I’m speaking to you from Caminada Bay in Grand Isle, Louisiana, one of the first places to feel the devastation wrought by the oil spill in the Gulf of Mexico.  While I was here, at Camerdelle’s Live Bait shop, I met with a group of local residents and small business owners.

Folks like Floyd Lasseigne, a fourth-generation oyster fisherman. This is the time of year when he ordinarily earns a lot of his income.  But his oyster bed, along the north side of Grand Isle, has likely been destroyed by the spill.  Terry Vegas has a similar story. He quit the 8th grade to become a shrimper with his grandfather.  Ever since, he’s earned his living during shrimping season – working long, grueling days so that he could earn enough money to support himself year round. But today, the waters where he’s spent his years are closed.  And every day, as the spill worsens, he loses hope that he’ll be able to return to the life he built.  “You can put a price on a lost season,” he’s said. “But not a lost heritage.”

The effects of the spill reach beyond the shoreline. I also spoke with Patti Rigaud. For 30 years, she’s owned a small convenience store – a store opened by her father. She depends on the sales generated by tourism each summer.  But this year, most of the boats that would line these docks are nowhere to be seen.  Dudley Gaspard, who owns the Sand Dollar Marina and Hotel, has been hit hard as well.  Normally, this time of year, rooms are filling up and tackle is flying off the shelves.  But he too has been devastated by the decline in tourism and the suspension of fishing in the waters off the Louisiana Coast. 

Their stories are familiar to many in Grand Isle and throughout the Gulf region. Often families have been here for generations, earning a living, and making a life, that’s tied to the water – that’s tied to the magnificent coasts and natural bounty of this place.  Here, this spill has not just damaged livelihoods. It’s upended whole communities.  And the fury people feel is not just about the money they’ve lost.  They’ve been through tough times before.  It’s about the wrenching recognition that this time their lives may never be the same.

These folks work hard. They meet their responsibilities.  But now because of a manmade catastrophe – one that’s not their fault and that’s beyond their control – their lives have been thrown into turmoil.  It’s brutally unfair.  It’s wrong.  And what I told these men and women – and what I have said since the beginning of this disaster – is that I’m going to stand with the people of the Gulf Coast until they are made whole.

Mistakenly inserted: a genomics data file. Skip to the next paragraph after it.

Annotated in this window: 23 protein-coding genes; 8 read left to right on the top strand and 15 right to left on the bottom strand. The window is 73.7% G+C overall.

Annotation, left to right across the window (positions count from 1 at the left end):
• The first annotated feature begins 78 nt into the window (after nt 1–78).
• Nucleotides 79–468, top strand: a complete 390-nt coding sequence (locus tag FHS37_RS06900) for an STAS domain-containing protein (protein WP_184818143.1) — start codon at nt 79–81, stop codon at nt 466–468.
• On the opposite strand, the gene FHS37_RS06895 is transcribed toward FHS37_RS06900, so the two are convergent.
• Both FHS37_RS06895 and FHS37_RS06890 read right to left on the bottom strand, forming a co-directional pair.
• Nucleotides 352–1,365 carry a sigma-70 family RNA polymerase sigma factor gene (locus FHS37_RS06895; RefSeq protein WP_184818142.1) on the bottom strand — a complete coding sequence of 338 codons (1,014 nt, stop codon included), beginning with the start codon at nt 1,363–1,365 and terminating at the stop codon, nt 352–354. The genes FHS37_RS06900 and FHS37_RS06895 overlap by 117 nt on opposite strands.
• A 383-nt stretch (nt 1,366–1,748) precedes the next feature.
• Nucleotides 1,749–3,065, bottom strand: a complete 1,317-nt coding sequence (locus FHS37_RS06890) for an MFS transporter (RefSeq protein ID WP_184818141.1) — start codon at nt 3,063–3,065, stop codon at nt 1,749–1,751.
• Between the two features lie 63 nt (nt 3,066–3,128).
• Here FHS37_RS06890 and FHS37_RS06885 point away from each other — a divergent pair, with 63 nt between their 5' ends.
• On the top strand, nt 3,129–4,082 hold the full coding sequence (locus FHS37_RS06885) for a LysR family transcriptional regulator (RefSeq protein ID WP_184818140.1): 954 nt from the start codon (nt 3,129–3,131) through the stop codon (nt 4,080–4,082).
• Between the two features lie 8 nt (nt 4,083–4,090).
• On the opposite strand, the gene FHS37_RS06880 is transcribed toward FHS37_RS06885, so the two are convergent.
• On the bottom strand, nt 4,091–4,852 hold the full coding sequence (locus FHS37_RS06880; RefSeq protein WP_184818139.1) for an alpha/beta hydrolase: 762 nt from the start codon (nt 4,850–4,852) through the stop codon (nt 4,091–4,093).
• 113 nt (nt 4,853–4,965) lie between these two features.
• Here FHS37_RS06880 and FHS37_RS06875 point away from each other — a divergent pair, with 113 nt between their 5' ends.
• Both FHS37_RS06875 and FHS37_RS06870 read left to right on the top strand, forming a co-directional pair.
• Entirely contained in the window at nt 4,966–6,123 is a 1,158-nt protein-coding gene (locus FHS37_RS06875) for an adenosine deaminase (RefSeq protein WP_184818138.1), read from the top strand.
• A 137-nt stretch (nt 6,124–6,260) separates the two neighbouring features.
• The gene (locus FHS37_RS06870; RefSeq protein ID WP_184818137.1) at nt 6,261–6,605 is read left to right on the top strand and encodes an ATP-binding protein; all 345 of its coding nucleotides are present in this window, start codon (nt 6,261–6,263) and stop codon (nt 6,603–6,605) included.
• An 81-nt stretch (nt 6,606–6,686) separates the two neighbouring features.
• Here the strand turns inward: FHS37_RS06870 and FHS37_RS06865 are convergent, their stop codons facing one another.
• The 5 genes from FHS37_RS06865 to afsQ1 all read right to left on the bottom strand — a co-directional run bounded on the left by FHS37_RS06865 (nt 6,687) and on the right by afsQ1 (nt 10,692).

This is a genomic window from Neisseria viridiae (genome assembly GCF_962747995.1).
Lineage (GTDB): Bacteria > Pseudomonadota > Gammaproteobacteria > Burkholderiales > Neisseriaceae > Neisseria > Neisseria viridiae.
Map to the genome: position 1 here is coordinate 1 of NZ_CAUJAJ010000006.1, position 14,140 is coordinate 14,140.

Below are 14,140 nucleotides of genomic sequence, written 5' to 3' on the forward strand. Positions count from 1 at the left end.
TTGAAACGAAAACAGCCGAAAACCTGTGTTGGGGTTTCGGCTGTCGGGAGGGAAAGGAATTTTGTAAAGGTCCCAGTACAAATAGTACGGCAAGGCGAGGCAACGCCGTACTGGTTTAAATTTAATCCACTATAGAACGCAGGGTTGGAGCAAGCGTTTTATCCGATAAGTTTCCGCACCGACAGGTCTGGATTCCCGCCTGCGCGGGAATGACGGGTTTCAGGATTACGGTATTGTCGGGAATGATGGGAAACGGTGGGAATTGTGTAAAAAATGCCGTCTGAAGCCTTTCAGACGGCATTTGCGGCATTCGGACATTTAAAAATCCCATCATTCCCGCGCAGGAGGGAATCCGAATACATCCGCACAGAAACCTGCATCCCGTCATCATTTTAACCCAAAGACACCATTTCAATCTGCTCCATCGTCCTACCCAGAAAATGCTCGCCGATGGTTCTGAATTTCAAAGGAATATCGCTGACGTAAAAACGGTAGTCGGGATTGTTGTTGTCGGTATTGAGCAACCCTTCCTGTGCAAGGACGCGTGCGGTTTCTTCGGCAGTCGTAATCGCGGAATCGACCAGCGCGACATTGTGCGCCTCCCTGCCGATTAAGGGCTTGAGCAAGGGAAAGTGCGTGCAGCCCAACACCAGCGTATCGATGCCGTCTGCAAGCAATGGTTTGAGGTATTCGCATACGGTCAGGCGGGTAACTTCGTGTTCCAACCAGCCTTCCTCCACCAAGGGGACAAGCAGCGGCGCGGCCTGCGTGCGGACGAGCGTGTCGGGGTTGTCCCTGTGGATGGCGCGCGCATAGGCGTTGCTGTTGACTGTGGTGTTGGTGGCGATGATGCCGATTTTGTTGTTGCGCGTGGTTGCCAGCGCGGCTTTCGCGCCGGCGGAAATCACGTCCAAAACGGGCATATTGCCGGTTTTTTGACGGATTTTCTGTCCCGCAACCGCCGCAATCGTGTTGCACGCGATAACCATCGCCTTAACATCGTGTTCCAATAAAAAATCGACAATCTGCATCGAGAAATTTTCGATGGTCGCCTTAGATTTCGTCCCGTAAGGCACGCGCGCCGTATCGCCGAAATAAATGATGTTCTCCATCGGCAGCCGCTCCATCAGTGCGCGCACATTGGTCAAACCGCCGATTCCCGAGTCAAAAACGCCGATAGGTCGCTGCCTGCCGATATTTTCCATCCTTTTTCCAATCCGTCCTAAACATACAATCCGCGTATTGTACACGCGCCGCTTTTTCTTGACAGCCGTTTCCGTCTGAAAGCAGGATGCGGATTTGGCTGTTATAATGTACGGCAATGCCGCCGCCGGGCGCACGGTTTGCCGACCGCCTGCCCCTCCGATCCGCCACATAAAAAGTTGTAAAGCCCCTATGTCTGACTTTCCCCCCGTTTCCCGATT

That’s why from the beginning, we’ve mobilized on every front to contain and clean up this spill.  I’ve authorized the deployment of 17,500 National Guard troops to aid in the response.  More than 20,000 people are currently working around the clock to protect waters and coastlines.  We’ve convened hundreds of top scientists and engineers from around the world.  More than 1,900 vessels are in the Gulf assisting in the clean up.  More than 4.3 million feet of boom have been deployed with another 2.9 million feet of boom available – enough to stretch over 1,300 miles.  And 17 staging areas are in place across Louisiana, Mississippi, Alabama, and Florida to rapidly defend sensitive shorelines.  In short, this is the largest response to an environmental disaster of this kind in the history of our country. 

We’ve also ordered BP to pay economic injury claims, and we will make sure they pay every single dime owed to the people along the Gulf Coast.  The Small Business Administration has stepped in to help businesses by approving loans and allowing deferrals of existing loan payments.  And this week, the federal government sent BP a preliminary bill for $69 million to pay back American taxpayers for some of the costs of the response so far.  In addition, after an emergency safety review, we’re putting in place aggressive new operating standards for offshore drilling.  And I’ve appointed a bipartisan commission to look into the causes of this spill.  If laws are inadequate –laws will be changed.  If oversight was lacking – it will be strengthened.  And if laws were broken – those responsible will be brought to justice.

Now, over the last few days BP has placed a cap over the well, and it appears they’re making progress in trying to pump oil to the surface to keep it from leaking into the water.  But as has been the case since the beginning of this crisis, we are prepared for the worst, even as we hope that BP’s efforts bring better news than we’ve received before.  We also know that regardless of the outcome of this attempt, there will still to be some spillage until the relief wells are completed.  And there will continue to be a massive cleanup ahead of us. 

These are hard times in Louisiana and across the Gulf Coast, an area that has seen more than its fair share of troubles. But what I've also seen are communities absolutely determined to fight through this disaster as they have before, to preserve not just a way to make a living but a way of life. 

And we will fight alongside them, until the awful damage that has been done is reversed, people are back on their feet, and the great natural bounty of the Gulf Coast is restored. Thank you.    ####

For a selection of Ticket stories about the oil spill and its unfolding politics, click on "President Obama" and "Environment" in the world cloud to the right here.

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Photo credits: Molly Riley / Reuters; Associated Press; Pete Souza / White House.